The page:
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  • Writer's picture@ Cynthia Adina Kirkwood

Photos by Maria Lamas, A “Remarkable 20th-Century Portuguese Woman”

Updated: Mar 1


Unidentified woman and child in Covão da Ponte, commonly known as “A Castanheira”, in Manteigas Municipality, Serra da Estrela (Photos by Maria Lamas)

 

The Calouste Gulbenkian Foundation is showing, for the first time in Portugal, the photographic work of Maria Lamas, one of the country’s first female journalists. Lamas also published more than a dozen fiction and non-fiction books, and she translated Charles Dickens’ David Copperfield and other novels. Her passion for giving visibility to women’s work and fighting for citizen's rights during the Estado Novo regime led to arrests, imprisonments and several exiles.


Between 1948 and 1950, Maria Lamas traveled all over the country, reporting on the lives of women in 15 issues entitled As Mulheres do Meu Pais (The Women of My Country), published at the time, and later collected in a single volume and reissued in 2002. Sixty-seven of the 149 photographs taken during the project are on exhibit until May 28. Admission is free.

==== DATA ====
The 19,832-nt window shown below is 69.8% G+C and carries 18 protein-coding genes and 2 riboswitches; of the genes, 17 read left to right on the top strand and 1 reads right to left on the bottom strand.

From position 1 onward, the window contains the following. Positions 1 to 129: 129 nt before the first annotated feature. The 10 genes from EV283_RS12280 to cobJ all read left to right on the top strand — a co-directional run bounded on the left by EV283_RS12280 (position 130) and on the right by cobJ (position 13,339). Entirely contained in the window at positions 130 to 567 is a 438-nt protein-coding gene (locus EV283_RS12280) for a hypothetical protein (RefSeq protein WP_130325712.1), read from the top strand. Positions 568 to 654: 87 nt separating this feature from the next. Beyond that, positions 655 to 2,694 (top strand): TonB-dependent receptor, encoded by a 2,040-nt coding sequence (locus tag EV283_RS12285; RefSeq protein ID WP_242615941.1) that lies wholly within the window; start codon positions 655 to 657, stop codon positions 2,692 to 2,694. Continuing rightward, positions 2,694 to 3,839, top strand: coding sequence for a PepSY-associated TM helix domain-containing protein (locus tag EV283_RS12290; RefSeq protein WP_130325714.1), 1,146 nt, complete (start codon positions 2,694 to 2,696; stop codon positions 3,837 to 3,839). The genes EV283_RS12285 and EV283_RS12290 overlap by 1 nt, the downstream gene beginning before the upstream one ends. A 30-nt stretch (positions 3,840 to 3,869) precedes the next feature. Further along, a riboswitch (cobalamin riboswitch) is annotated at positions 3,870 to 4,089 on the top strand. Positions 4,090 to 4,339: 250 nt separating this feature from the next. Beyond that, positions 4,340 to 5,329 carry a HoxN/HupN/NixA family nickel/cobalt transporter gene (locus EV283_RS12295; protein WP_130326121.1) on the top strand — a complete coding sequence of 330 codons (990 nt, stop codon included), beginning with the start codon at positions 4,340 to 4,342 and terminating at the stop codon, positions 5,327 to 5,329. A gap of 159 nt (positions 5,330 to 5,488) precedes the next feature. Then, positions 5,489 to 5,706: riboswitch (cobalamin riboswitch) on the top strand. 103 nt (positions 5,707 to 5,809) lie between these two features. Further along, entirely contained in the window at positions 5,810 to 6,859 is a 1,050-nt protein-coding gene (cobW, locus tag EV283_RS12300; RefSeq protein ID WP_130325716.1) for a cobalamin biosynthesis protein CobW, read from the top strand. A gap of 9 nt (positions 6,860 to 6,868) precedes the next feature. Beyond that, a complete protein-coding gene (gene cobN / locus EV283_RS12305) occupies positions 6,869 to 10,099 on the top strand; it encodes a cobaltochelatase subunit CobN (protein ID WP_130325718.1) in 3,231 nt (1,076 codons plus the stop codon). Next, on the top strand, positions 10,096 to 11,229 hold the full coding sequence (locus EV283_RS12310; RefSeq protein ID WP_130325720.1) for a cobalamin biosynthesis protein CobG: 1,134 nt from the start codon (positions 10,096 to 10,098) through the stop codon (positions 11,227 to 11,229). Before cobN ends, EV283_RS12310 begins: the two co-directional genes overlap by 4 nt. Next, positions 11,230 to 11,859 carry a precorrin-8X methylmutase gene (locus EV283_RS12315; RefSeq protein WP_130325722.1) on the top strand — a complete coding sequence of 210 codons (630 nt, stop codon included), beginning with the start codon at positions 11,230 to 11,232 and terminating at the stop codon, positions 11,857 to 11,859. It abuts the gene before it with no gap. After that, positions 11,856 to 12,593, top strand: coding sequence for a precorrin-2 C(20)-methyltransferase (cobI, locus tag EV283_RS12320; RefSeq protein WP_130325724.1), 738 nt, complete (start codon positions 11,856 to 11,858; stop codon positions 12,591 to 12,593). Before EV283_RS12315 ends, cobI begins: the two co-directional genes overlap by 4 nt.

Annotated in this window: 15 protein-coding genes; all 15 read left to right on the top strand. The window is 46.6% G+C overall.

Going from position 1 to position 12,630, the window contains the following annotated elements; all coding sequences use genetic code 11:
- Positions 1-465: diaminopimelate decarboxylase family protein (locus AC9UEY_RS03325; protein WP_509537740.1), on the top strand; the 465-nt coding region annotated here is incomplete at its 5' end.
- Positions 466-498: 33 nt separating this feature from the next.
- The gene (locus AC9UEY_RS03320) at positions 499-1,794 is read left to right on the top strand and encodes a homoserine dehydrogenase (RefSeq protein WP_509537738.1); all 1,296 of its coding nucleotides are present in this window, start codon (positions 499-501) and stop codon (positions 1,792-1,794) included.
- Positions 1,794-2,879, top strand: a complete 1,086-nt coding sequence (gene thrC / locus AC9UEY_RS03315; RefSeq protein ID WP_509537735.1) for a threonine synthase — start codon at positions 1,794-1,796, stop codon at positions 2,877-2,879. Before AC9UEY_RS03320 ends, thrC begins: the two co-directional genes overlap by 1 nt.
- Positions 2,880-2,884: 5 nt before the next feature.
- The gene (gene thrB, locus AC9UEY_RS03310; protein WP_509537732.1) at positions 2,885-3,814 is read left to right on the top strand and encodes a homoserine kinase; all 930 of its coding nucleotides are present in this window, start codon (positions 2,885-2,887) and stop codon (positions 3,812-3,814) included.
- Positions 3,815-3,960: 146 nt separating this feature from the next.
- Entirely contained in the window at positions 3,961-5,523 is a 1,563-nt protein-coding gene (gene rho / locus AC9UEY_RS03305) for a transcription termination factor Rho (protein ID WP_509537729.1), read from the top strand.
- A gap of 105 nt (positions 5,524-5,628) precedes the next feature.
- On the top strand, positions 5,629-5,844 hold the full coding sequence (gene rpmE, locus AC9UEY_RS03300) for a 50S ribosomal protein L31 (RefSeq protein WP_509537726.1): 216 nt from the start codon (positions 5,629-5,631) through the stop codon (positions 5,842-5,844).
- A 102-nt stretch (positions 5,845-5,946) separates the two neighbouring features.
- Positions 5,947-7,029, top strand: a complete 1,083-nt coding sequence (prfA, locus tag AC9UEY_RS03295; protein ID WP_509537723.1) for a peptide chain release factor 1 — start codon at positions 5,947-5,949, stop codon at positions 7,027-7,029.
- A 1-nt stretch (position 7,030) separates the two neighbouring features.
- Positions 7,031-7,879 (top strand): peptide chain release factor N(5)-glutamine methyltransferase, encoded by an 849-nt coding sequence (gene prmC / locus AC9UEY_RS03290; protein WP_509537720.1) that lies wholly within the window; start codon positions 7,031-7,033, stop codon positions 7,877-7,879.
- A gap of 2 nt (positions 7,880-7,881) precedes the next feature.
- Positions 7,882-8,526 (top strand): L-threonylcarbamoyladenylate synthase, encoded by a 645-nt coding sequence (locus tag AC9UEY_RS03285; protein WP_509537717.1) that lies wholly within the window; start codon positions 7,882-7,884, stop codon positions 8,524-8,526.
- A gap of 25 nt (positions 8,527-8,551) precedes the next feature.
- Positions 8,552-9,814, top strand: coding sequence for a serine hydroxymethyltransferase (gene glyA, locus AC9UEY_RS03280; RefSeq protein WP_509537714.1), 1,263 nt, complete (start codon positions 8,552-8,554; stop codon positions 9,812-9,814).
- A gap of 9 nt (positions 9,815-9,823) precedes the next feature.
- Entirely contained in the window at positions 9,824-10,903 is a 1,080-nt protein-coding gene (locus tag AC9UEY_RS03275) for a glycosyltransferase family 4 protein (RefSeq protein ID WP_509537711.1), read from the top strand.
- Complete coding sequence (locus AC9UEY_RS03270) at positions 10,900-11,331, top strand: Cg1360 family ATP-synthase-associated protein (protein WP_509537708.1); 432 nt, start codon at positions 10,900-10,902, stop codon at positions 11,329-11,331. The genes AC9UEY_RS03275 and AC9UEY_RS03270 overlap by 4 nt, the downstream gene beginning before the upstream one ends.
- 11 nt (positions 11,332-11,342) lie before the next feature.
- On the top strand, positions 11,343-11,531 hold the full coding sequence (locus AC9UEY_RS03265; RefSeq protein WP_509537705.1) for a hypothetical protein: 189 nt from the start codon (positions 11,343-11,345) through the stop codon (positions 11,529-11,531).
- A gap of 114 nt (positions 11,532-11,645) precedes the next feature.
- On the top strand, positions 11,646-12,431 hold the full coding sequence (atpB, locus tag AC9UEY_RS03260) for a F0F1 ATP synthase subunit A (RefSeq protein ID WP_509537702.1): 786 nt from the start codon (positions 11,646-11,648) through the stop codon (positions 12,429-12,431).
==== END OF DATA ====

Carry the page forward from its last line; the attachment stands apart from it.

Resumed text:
“An expression of solidarity with the women of my country,” is how the journalist described her endeavor in the first installment of her work, reported Expresso (November 10, 2022).

 

Guta Moura Guedes, design writer for Expresso (February 1), wrote:

  

“Knowing the work and life of Maria Lamas is crucial to knowing and understanding Portugal. The Portugal of today, which faces so many challenges and which we see sinking into a sea of insanity, is also understood by realizing the country we were in the post-Second World War period and, above all, the country we were during the fascist dictatorship, where female reality was, not to use harsher words, painful and unfair.